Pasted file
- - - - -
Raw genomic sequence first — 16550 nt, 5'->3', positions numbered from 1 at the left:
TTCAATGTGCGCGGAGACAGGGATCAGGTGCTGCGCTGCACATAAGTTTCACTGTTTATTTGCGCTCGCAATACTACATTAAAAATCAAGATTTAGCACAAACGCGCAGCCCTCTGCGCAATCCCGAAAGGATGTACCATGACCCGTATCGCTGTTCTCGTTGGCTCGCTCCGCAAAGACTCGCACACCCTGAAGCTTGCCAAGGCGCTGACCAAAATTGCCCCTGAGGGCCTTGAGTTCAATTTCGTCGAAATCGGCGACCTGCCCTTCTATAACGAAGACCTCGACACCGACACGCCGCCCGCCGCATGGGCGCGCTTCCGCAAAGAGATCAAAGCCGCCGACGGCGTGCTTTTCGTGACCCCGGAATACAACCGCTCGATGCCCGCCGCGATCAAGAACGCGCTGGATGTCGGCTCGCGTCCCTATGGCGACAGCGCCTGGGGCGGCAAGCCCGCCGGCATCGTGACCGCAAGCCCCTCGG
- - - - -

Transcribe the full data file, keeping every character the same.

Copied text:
Raw genomic sequence first — 16550 nt, 5'->3', positions numbered from 1 at the left:
TTCAATGTGCGCGGAGACAGGGATCAGGTGCTGCGCTGCACATAAGTTTCACTGTTTATTTGCGCTCGCAATACTACATTAAAAATCAAGATTTAGCACAAACGCGCAGCCCTCTGCGCAATCCCGAAAGGATGTACCATGACCCGTATCGCTGTTCTCGTTGGCTCGCTCCGCAAAGACTCGCACACCCTGAAGCTTGCCAAGGCGCTGACCAAAATTGCCCCTGAGGGCCTTGAGTTCAATTTCGTCGAAATCGGCGACCTGCCCTTCTATAACGAAGACCTCGACACCGACACGCCGCCCGCCGCATGGGCGCGCTTCCGCAAAGAGATCAAAGCCGCCGACGGCGTGCTTTTCGTGACCCCGGAATACAACCGCTCGATGCCCGCCGCGATCAAGAACGCGCTGGATGTCGGCTCGCGTCCCTATGGCGACAGCGCCTGGGGCGGCAAGCCCGCCGGCATCGTGACCGCAAGCCCCTCGG